Column: Evaluating evaluations

We should also evaluate things years after the ink has dried on the exam papers.

Guido Camps

At our first staff meeting after the summer vacation, a few teachers expressed satisfaction: courses had received positive evaluations from students in spite of being taught online, and in spite of the issues with exams and lockdown fatigue among students. It’s good to see that even after years in the classroom and the challenges of teaching during a pandemic, teachers still genuinely care about how their courses go down with students. Nevertheless, I would like to see course evaluations done differently, at least in part.

Now that I’ve been coordinating a course myself for a couple of years, I know that teachers await the evaluations with bated breath. That includes me. But when I was a student myself, I saw course evaluations as a boring task, which I only did if I got lots of begging emails. I hope Wageningen students are more conscientious about it than I was, because now  I find myself reading through the evaluations of my course as though the students carefully weigh up every word and grade before they write them.

I still think we should change our evaluation system, or at least add something to it. The problem is that the evaluations as we do them now just seem to reflect how easy students found the course or – even worse – how pleased they are with their grade. Don’t get me wrong, these things can be important. But we should also evaluate things that you can only really ask about years after the ink has dried on the exam papers.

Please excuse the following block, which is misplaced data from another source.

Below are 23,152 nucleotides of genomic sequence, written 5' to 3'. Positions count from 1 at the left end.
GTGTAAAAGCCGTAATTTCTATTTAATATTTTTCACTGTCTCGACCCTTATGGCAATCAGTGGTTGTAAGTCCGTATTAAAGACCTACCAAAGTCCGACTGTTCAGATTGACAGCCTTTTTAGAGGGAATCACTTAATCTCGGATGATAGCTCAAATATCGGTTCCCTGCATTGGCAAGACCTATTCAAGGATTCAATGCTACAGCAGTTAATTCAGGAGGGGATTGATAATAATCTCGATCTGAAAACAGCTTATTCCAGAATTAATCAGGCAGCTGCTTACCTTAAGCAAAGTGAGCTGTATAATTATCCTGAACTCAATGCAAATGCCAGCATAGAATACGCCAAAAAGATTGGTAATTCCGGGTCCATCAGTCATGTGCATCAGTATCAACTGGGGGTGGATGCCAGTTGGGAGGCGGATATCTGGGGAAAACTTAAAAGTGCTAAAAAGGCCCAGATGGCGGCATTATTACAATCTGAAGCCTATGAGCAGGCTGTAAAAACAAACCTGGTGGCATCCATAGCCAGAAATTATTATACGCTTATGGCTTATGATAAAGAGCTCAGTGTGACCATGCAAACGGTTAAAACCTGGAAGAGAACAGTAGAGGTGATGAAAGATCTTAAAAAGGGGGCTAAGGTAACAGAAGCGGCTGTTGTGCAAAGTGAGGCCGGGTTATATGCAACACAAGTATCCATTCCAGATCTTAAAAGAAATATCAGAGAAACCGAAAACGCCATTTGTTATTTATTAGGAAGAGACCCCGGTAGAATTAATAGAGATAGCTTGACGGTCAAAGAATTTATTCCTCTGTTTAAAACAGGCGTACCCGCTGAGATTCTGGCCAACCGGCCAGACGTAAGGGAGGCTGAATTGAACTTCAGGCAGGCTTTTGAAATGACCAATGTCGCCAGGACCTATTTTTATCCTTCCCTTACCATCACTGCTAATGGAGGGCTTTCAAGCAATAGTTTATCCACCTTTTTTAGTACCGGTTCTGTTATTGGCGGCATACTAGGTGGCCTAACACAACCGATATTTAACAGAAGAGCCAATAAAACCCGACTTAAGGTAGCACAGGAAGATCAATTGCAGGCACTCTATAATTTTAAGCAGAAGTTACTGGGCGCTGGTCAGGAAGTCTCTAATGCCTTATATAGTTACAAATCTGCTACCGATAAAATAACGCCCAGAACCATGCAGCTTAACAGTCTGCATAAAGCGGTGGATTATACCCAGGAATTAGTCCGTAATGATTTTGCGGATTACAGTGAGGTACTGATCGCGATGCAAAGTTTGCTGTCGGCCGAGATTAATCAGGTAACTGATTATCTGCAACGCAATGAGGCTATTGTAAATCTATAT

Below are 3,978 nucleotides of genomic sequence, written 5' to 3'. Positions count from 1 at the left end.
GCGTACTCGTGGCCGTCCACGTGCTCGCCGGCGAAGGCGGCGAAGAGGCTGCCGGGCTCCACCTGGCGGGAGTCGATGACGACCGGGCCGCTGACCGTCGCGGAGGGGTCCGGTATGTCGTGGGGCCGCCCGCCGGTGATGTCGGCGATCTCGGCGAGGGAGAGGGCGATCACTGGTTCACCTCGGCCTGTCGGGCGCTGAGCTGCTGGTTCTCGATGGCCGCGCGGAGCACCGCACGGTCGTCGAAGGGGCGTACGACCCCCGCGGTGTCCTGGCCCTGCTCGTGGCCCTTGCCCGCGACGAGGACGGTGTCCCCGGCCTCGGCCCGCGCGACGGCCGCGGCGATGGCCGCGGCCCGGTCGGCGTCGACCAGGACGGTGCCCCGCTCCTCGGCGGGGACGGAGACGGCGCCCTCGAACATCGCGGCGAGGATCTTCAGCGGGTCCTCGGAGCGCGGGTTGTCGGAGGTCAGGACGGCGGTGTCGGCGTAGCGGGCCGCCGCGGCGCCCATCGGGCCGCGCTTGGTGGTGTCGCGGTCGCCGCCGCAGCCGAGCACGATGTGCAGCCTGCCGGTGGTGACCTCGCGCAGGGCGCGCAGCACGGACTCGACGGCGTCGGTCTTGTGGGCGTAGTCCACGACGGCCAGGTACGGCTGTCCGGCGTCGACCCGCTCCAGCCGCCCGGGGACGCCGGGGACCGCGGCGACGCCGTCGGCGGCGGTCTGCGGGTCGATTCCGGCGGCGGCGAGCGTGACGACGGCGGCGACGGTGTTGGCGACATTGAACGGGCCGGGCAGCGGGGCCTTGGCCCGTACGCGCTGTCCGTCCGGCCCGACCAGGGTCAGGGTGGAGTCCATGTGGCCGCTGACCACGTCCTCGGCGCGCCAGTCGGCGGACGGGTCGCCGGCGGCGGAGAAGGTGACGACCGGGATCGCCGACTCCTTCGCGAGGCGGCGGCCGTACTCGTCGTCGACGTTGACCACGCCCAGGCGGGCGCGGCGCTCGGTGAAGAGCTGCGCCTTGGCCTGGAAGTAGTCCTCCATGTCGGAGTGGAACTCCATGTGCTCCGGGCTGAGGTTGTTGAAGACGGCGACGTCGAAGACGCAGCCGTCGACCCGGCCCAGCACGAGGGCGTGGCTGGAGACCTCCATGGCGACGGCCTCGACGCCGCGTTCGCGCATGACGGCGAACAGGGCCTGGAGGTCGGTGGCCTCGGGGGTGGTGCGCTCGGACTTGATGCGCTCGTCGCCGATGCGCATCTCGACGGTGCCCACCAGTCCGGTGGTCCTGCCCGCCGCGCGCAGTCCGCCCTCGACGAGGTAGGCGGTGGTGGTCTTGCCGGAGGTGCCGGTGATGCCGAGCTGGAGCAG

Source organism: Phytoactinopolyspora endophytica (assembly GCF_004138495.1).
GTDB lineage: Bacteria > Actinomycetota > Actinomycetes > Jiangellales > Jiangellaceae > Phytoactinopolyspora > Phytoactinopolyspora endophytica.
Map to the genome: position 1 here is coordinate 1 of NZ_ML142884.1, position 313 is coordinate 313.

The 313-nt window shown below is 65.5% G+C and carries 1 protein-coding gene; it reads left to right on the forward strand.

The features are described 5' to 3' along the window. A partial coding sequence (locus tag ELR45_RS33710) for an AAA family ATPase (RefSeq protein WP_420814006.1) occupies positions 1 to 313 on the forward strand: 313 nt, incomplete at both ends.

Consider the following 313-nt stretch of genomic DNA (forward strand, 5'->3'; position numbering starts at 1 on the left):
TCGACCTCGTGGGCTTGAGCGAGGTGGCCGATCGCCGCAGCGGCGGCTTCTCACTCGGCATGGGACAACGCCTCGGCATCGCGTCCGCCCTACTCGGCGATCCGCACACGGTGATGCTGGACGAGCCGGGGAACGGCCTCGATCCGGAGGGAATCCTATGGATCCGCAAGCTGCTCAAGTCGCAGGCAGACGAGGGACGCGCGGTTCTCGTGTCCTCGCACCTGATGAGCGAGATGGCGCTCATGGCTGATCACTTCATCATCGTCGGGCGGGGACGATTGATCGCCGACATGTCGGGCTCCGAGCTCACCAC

My guess: the courses you loathe the most now, you’ll appreciate the most later

I would like to ask graduates who have been working for two years: do you look back with a smile? And people who’ve been working for five years: which teachers have influenced your career most, and why? I’d ask people in their first year after graduating: which skills acquired at university do you use the most? And most of all, I’d like to know: which courses do you look back on with the most pleasure? Time heals the wounds of those far too early morning lectures, tough exams or annoying group work. Only a few years down the line can you assess whether that really difficult course was worth the effort. My guess would be that the courses you loathe the most as a student are the ones you appreciate the most later. I’d like to see that being evaluated.

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